Integral—a sustainable and state-of-the-art spinning and garment manufacturing plant—is located near scenic Guilin in China’s Guangxi Province. The project reimagines how architecture, manufacturing and the natural world can exist together, providing a pioneering model of how businesses can create a balance between nature and humanity while simultaneously ensuring the industrial advancement of society.

In the past, textile and garment manufacturing was regarded as a traditional, low-tech processing industry characterised by stark, functional factory buildings and pollution emissions. The design of Integral is a world away from this old perception. Instead, it is a place where people, technology and the natural environment can exist in harmony.


The project is situated in a wetland area which was the site of a former brick factory. As the site was damaged by the brickworks, the original wetland was in poor shape. The architects sought to rehabilitate the site and turn this former manufacturing area into a new type of conservation-led development.

While manufacturing is still the focus of Integral, the site also includes a botanic garden with natural dye crops, as well as a wetland and eco-tourism functions, including an experience and learning centre which showcases how traditional labour-intensive manufacturing has been transformed by technology into a technologically advanced process that respects workers and embraces local culture.


The design of Integral began with studies of the site’s topography and geology. The history and culture of Guilin were also referenced, as were the area’s unique landscape features and contexts: reflection, layering, colours and textures. All these elements are tactfully revealed in the building massing and envelope design.

Next, the design team began restoring the original wetland landscape. Even before ground was broken, this over-exploited site was intentionally left alone for a year to allow nature to begin restoring itself. When new plant life sprouted and flocks of egrets arrived – this marked the true beginning of the project.

The guiding design principle was to retain as much of the site’s ecology as possible, including the bamboo groves, fishponds and wetlands on the north side of the site. The team placed the larger building blocks on the expansive dry area at the site’s south side, a place that had been degraded by the old factory’s excavation activities. The original lake was restored, with small-sized buildings situated along the lakeshore, designed to echo the design of the buildings to the south yet remain in harmony with the lake.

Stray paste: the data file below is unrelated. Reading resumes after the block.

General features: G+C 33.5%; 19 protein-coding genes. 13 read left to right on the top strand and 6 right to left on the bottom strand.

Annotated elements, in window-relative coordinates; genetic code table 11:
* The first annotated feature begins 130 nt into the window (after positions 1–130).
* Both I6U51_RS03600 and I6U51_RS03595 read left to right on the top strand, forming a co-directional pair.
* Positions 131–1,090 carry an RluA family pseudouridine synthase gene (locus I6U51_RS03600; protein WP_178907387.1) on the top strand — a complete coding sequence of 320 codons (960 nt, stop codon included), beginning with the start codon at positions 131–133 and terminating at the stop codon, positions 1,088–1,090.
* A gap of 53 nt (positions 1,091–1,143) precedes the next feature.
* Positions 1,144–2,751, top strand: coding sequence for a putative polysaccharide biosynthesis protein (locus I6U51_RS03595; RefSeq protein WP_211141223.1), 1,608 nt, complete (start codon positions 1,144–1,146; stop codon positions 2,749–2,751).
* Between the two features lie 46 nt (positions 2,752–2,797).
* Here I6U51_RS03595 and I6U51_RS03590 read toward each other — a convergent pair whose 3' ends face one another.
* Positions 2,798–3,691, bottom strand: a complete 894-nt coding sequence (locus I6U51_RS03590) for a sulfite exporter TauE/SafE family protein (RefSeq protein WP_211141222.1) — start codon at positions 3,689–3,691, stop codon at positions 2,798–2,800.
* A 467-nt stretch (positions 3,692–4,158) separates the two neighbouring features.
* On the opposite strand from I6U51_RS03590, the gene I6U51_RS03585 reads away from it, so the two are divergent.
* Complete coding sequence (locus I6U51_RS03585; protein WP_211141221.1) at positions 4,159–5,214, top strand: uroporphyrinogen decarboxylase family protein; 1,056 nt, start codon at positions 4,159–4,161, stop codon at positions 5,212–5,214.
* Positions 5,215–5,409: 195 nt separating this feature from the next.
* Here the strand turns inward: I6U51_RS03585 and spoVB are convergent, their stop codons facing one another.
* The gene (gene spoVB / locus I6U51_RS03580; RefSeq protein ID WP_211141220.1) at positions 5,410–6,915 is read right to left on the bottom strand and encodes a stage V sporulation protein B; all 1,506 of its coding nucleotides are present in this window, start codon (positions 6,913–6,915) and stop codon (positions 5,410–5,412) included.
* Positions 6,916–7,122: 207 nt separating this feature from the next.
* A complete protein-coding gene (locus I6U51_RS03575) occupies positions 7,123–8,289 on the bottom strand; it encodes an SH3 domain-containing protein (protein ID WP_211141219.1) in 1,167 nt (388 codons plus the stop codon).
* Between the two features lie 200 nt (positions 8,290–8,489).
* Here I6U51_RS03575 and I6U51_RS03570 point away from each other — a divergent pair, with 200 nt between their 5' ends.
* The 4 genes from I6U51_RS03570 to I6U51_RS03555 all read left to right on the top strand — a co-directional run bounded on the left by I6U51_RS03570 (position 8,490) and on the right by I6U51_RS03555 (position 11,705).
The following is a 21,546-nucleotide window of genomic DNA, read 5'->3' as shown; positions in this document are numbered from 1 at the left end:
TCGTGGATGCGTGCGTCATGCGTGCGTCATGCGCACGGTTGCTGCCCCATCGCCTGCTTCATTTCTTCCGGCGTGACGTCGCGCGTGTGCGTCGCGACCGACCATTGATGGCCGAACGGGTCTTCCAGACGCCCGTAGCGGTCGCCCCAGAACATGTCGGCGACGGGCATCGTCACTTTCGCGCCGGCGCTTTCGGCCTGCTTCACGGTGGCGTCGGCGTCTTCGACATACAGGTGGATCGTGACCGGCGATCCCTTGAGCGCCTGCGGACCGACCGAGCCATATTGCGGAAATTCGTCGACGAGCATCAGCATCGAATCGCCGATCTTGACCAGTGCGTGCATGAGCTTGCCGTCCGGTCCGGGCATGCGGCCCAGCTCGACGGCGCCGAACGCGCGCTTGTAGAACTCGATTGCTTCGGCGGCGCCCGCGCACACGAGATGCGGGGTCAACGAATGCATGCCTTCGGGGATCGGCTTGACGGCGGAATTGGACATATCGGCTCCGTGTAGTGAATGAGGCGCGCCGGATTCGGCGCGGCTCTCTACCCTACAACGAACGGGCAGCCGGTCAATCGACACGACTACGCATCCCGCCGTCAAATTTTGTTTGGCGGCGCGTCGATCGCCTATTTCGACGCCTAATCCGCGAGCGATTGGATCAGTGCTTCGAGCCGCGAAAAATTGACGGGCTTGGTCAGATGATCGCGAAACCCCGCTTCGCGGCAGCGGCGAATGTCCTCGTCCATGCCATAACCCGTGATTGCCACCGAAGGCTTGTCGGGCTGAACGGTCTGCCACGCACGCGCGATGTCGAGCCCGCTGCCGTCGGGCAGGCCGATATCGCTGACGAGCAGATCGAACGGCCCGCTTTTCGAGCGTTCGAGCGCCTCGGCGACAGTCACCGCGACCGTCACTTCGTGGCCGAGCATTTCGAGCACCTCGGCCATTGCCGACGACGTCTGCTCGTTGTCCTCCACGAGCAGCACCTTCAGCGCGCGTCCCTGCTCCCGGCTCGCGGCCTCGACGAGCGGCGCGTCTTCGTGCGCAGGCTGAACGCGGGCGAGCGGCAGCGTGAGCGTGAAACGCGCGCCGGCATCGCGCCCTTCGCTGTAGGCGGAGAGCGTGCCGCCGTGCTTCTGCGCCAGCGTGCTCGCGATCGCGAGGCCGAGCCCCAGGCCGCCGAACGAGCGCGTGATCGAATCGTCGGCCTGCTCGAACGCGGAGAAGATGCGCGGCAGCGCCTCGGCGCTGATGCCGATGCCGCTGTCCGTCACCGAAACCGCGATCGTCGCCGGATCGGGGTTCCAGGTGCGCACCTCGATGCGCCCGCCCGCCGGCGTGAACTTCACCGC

The highest point of Integral is only 22 metres in elevation. The design intentionally extended the main building horizontally instead of vertically, seamlessly integrating the large production workshop and craft centre with the natural environment. In turn, this makes the site’s greenery the main focus, with the buildings playing a supporting role in the overall aesthetic.

Elements of the local architectural language and culture appear everywhere, with distinctive blue bricks and bamboo panels used extensively in the buildings’ exteriors, including a large, semi-transparent bamboo curtain placed on the facade of the craft centre’s long blue brick wall to soften and break up the space.

A large percentage of the craft centre’s roof is also covered with green plants, which increases the overall greenery coverage and helps to insulate the building to keep indoor temperatures stable. Some of these plants belong to the rooftop farm, which will provide fresh organic produce for the staff restaurant in keeping with the project’s sustainable values.

Project Name: Integral
Location: Guilin, China
Completion Date: 2020
Gross Floor Area: 285,725 square metres
Client: Esquel Group
Architecture Firm: Ronald Lu & Partners
Office Cluster Co-architect & Interior Designer: Ray Chen + Partners Architects
Structural & Mechanical, Electrical and Plumbing Engineer (Factory): Tianjin Zhongtian Architecture Design Institute
Landscape Architect: P Landscape Co., Ltd.
Images: Ronald Lu & Partners